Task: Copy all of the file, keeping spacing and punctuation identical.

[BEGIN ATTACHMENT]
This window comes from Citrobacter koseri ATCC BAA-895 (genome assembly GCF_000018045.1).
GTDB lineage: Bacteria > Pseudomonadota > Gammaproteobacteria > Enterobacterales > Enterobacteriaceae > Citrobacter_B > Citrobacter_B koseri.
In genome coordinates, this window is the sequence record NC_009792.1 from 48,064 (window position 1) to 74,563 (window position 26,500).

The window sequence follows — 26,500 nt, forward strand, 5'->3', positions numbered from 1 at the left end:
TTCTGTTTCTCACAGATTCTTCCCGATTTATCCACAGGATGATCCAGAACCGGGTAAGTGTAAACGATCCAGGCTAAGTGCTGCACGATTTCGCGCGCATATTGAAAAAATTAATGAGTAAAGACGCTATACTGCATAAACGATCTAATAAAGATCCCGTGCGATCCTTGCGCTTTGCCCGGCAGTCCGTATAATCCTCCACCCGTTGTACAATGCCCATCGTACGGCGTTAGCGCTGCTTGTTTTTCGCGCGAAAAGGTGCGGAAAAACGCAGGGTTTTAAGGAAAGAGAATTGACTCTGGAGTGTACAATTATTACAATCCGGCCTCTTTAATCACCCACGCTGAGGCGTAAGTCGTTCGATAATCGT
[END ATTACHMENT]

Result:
This window comes from Citrobacter koseri ATCC BAA-895 (genome assembly GCF_000018045.1).
GTDB lineage: Bacteria > Pseudomonadota > Gammaproteobacteria > Enterobacterales > Enterobacteriaceae > Citrobacter_B > Citrobacter_B koseri.
In genome coordinates, this window is the sequence record NC_009792.1 from 48,064 (window position 1) to 74,563 (window position 26,500).

The window sequence follows — 26,500 nt, forward strand, 5'->3', positions numbered from 1 at the left end:
TTCTGTTTCTCACAGATTCTTCCCGATTTATCCACAGGATGATCCAGAACCGGGTAAGTGTAAACGATCCAGGCTAAGTGCTGCACGATTTCGCGCGCATATTGAAAAAATTAATGAGTAAAGACGCTATACTGCATAAACGATCTAATAAAGATCCCGTGCGATCCTTGCGCTTTGCCCGGCAGTCCGTATAATCCTCCACCCGTTGTACAATGCCCATCGTACGGCGTTAGCGCTGCTTGTTTTTCGCGCGAAAAGGTGCGGAAAAACGCAGGGTTTTAAGGAAAGAGAATTGACTCTGGAGTGTACAATTATTACAATCCGGCCTCTTTAATCACCCACGCTGAGGCGTAAGTCGTTCGATAATCGT